Fractofusus misrai

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Fractofusus misrai
Scientific classification
Kingdom: Animalia
Order: Rangeomorpha
Genus: Fractofusus
Species: Fractofusus misrai
Gehling et Narbonne, 2007
Binomial name
Fractofusus misrai

Fractofusus misrai is an Ediacaran fossil discovered in 1967 by S.B. Misra at Mistaken Point, Newfoundland and Labrador, Canada, which has since become the Mistaken Point Ecological Reserve.[1] It was named after Professor Misra in 2007.[2]

Discovery of Ediacaran fossils in the Avalon Peninsula[edit]

Spindle shaped organism with primary and secondary branches

In the summer of 1967, S.B. Misra, an Indian graduate student (1966–69) at Newfoundland's Memorial University discovered a rich assemblage of imprints of soft bodied organisms on the surface of large rock slabs, while mapping the Conception Group of Avalon Peninsula of Newfoundland near Cape Race, at a place called Mistaken Point.[3]

These unusual impressions of previously unknown soft-bodied sea animals on the surfaces of argillites (mudstone) included coelenterates and other metazoa of the Ediacarian period, 575 to 560 million years ago.[4] These fossils are records of the oldest known complex life forms that existed anywhere on Earth.[4] Misra was the first to prepare and present a systematic geological map of the region, to classify and describe the rock sequence of the area and to work out the depositional history of the rocks.

The description of the fossil assemblage together with their mode of occurrence, the cause of sudden death, ecological conditions and chronological position form part of Misra's detailed thesis submitted for the degree of Master of Science. The discovery was reported in a 1968 letter to Nature.[5] Misra described the Mistaken Point fauna in detail in 1969, in a paper published in the Bulletin of the Geological Society of America.[6] He sorted the fossil assemblage into five groups, namely spindle-shaped, leaf-shaped, round lobate, dendrite like, and radiating. Each group was defined in terms of distribution and form, sub-categories and biological affinity.[3]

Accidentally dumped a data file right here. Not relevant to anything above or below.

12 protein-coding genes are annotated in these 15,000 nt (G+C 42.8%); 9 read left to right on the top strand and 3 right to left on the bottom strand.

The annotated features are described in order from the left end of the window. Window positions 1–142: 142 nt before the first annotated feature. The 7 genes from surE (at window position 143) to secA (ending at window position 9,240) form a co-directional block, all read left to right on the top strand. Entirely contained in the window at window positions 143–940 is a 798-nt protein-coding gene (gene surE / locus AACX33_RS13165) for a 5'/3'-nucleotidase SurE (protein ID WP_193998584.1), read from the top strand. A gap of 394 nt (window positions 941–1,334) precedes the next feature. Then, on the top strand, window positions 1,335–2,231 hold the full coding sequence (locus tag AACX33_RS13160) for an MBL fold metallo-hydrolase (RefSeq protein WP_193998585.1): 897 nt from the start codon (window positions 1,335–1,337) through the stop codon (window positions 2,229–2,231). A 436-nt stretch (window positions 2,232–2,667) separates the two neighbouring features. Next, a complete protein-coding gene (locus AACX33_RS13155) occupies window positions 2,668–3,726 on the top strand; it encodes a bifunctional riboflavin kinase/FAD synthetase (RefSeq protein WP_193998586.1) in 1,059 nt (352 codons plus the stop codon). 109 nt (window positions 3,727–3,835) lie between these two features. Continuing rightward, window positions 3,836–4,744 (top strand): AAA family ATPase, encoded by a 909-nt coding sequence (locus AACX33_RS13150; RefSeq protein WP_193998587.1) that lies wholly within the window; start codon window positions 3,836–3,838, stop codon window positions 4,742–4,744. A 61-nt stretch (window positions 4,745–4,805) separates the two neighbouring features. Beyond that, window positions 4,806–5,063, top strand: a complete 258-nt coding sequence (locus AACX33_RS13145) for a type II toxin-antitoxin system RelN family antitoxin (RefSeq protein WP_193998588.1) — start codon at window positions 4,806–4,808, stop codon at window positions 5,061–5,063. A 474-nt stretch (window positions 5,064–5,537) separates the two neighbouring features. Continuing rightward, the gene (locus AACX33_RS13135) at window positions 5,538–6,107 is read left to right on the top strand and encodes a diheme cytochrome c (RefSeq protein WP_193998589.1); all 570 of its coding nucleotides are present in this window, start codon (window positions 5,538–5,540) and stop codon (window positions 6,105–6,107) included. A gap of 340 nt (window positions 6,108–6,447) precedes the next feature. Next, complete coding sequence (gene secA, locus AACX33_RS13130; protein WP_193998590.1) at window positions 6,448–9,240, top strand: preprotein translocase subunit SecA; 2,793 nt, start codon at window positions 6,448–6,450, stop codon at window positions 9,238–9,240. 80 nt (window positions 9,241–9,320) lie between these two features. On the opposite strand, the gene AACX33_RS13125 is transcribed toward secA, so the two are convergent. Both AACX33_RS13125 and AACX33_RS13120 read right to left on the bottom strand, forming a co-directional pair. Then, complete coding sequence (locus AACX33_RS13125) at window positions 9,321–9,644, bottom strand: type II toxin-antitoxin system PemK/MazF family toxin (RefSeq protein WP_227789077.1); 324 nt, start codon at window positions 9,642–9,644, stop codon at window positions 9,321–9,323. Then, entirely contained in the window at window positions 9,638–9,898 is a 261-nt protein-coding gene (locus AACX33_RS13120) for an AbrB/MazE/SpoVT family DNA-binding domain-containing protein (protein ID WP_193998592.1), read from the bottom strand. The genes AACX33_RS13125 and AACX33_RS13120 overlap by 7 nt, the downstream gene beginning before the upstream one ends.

The geological environment of the fossil-bearing rocks and the ecology of the animals that lived and died in the Conception Sea were described by Misra in two of his subsequent papers published in the Bulletin of the Geological Society of America in 1971[7] and in the Journal of the Geological Society of India in 1981.[8] Mistaken Point Ecological Reserve is a 5.7-square kilometer area of the coast that protects the fossils.[4]

Reproductive strategy[edit]

The distribution pattern of Fractofusus suggests that it had an effective reproductive strategy. This appears to have consisted of sending out a waterborne propagule to a distant area, and then spreading rapidly from there, very likely asexually, just as plants today spread by stolons or runners.[9][10]

See also[edit]

References[edit]

  1. ^ "Rare honour for Indian geologist". South Asia. BBC News. 18 September 2007. Retrieved 10 July 2011. 
  2. ^ Gehling, James G (2007). "Spindle-shaped Ediacara fossils from the Mistaken Point assemblage, Avalon Zone, Newfoundland". Canadian Journal of Earth Sciences. 44 (3): 367–387. doi:10.1139/e07-003. 
  3. ^ a b "Mistaken Point, Newfoundland". www.ucmp.berkeley.edu. Retrieved 2017-07-16. 
  4. ^ a b c "Mistaken Point Ecological Reserve". Newfoundland and Labrador, Dept. of Environment and Conservation. 
  5. ^ Anderson, M. M.; Misra, S. B. (16 November 1968). "Fossils found in pre-Cambrian Conception Group of southeastern Newfoundland". Nature. 220 (5168): 680–681. doi:10.1038/220680a0. 
  6. ^ Misra, S.B. (November 1969). "Late Precambrian(?) fossils from southeastern Newfoundland". Geological Society of America Bulletin. 80 (11): 2133–2140. doi:10.1130/0016-7606(1969)80[2133:LPFFSN]2.0.CO;2. (Subscription required (help)). 
  7. ^ Misra, S.B. (April 1971). "Stratigraphy and Depositional History of Late Precambrian Coelenterate-Bearing Rocks, Southeastern Newfoundland". Geological Society of America Bulletin. 82 (4): 979–988. doi:10.1130/0016-7606(1971)82[979:SADHOL]2.0.CO;2. (Subscription required (help)). 
  8. ^ Misra, S.B. (August 1981). "Depositional Environment of the Late Precambrian Fossil-Bearing rocks of Southeastern Newfoundland, Canada". Journal of Geological Society of India. 22 (8). (Subscription required (help)). 
  9. ^ Mitchell, Emily G.; Kenchington, Charlotte G.; Liu, Alexander G.; Matthews, Jack J.; Butterfield, Nicholas J. (2015). "Reconstructing the reproductive mode of an Ediacaran macro-organism". Nature. 524 (7565): 343–346. doi:10.1038/nature14646. 
  10. ^ Collins, Sarah. "Earliest evidence of reproduction in a complex organism". University of Cambridge. Retrieved 3 August 2015. 

External links[edit]